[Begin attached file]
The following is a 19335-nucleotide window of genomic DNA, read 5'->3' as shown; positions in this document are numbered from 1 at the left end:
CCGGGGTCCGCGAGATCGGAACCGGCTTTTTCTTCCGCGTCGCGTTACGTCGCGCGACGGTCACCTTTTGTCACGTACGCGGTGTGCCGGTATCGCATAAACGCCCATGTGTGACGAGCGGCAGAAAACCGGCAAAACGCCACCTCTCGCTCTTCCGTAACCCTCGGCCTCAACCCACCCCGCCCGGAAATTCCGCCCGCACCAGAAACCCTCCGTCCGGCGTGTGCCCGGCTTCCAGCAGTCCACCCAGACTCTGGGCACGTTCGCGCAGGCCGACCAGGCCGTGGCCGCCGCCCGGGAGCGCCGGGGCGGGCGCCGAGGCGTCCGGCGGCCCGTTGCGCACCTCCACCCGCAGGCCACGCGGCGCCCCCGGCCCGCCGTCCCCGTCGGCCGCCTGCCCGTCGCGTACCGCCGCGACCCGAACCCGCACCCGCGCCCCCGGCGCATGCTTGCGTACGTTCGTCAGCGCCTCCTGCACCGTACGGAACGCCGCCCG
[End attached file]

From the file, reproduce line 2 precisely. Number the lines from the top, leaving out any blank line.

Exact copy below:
CCGGGGTCCGCGAGATCGGAACCGGCTTTTTCTTCCGCGTCGCGTTACGTCGCGCGACGGTCACCTTTTGTCACGTACGCGGTGTGCCGGTATCGCATAAACGCCCATGTGTGACGAGCGGCAGAAAACCGGCAAAACGCCACCTCTCGCTCTTCCGTAACCCTCGGCCTCAACCCACCCCGCCCGGAAATTCCGCCCGCACCAGAAACCCTCCGTCCGGCGTGTGCCCGGCTTCCAGCAGTCCACCCAGACTCTGGGCACGTTCGCGCAGGCCGACCAGGCCGTGGCCGCCGCCCGGGAGCGCCGGGGCGGGCGCCGAGGCGTCCGGCGGCCCGTTGCGCACCTCCACCCGCAGGCCACGCGGCGCCCCCGGCCCGCCGTCCCCGTCGGCCGCCTGCCCGTCGCGTACCGCCGCGACCCGAACCCGCACCCGCGCCCCCGGCGCATGCTTGCGTACGTTCGTCAGCGCCTCCTGCACCGTACGGAACGCCGCCCG